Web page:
County approves bids, discusses renovations project

At Tuesday’s regular meeting of the Ward County Commissioners, members reviewed and approved several highway engineering projects, authorized the sale of bonds to cover expenses to be incurred throughout the building and renovations projects coming up, and received updates on their agreement with a parking lot owned by Canadian Pacific Railway.

Other obstacles to get through before the courthouse and jail expansion project gets under way were also discussed.

Road repairs

“We bid multiple locations and they have to bid within so many miles of that location,” county engineer Dana Larsen said of bidding for local gravel in the Highway Department’s yearly bids for materials. “Each one has a different pit.”

Commissioners approved the low bidders for four locations: Farden Construction was the lowest for a pit in Margaret Township, Sundre Sand & Gravel for Spring Lake and Greely Townships, and Gravel Products for Hilton Township.

Portions of both Ward County Road 8 and Ward County Road 23 were scheduled to be overlaid this year, and Larsen submitted his proposals for doing so to the commission. The projected cost of the project, which was approved for bidding by the commissioners, is almost $4.5 million.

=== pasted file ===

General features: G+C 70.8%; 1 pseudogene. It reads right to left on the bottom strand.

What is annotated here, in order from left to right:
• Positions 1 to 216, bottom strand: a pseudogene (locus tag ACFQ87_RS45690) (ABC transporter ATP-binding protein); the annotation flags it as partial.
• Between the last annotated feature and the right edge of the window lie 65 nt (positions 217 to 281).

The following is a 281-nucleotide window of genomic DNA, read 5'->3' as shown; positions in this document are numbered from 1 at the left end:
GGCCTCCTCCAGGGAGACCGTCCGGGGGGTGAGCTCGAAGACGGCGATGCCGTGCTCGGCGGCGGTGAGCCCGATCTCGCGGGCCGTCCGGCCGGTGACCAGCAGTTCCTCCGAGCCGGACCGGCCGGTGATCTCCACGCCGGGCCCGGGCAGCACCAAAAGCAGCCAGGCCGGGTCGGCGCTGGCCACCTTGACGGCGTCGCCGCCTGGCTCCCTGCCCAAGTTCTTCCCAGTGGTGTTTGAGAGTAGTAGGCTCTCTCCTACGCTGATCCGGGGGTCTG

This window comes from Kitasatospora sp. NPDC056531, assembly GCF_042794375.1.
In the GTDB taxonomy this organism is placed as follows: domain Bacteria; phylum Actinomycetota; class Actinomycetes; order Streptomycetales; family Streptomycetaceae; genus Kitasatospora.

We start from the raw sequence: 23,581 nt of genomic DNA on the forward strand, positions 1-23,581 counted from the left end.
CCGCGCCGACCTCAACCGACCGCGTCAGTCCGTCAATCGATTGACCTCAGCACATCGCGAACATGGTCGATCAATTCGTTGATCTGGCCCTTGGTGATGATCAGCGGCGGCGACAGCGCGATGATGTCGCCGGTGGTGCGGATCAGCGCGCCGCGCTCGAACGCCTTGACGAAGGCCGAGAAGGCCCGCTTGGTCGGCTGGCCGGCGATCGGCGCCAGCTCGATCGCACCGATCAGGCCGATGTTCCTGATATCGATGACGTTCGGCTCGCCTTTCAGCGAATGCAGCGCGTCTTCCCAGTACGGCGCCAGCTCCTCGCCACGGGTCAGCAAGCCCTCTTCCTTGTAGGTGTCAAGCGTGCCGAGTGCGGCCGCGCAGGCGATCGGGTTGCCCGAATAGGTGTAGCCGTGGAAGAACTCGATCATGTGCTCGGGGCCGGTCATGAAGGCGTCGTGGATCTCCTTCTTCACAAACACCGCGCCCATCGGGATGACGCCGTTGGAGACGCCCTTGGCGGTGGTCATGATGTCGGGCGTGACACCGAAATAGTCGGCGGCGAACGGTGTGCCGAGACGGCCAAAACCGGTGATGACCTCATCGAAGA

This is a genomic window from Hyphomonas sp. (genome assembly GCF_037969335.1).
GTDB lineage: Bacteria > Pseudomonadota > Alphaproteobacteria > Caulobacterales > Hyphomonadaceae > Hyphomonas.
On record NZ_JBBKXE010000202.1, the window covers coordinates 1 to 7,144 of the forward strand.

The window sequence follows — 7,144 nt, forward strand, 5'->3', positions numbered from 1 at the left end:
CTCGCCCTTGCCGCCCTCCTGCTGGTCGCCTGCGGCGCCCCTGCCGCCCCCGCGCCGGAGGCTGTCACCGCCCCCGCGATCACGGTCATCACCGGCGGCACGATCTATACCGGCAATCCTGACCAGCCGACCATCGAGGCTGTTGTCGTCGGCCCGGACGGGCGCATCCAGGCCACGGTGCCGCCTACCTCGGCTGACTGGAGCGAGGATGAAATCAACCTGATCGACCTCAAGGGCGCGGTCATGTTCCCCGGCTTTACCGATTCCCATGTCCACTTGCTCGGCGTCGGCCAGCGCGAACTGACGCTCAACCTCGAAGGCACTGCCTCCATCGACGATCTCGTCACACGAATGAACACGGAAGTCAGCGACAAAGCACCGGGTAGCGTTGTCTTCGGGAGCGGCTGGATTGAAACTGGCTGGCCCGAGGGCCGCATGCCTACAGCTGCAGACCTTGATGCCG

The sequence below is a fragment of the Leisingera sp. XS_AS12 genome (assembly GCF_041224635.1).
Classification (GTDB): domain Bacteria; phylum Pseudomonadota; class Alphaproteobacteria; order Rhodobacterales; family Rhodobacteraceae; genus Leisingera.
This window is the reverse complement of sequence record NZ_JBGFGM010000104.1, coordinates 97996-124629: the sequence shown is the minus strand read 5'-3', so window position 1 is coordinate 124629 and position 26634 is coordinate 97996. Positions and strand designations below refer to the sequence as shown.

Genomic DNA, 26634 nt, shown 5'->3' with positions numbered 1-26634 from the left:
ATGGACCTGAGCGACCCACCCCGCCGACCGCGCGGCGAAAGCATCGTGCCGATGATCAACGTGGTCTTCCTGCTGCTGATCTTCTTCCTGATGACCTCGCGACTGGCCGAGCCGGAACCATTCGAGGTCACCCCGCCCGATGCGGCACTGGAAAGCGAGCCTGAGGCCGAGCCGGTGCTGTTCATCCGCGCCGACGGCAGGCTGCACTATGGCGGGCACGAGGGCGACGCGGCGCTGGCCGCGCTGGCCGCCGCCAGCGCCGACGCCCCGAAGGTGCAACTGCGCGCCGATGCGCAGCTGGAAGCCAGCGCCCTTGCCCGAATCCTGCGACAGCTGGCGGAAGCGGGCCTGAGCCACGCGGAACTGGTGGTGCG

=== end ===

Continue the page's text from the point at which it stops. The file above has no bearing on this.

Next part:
The road was seal coated in 2006 and received spot-overlays last year but has suffered extensive damage through increased truck traffic; testing on the road revealed that there was less than two-inches of aggregate base left under the pavement.

“This project would consist of milling off the top five to six inches of asphalt. That material would then be brought back to the pit,” Larsen said. “Some of it would be blended with newer aggregate base. The subgrade would then be blended and cement stabilized so that we’d have a 12-inch stabilized sub-base.”

The project, among others, was approved for some oil impact funds at a meeting earlier in the month of the 17 oil and gas producing counties.

“Ward County was allocated basically $2.8 million of that $142 (million),” Larsen said. The $142 million has not yet passed the House in the state Legislature, but is expected to. “Our plan is to bid this, but make sure that we don’t sign any contracts until that funding has been approved by the governor.”

“That road is heavily traveled,” said commissioner Jerome Gruenberg, citing concerns for travelers during the construction. Larsen talked about the use of other county roads as alternate routes and contracting township roads where needed and that only certain sections would be worked on at any one time.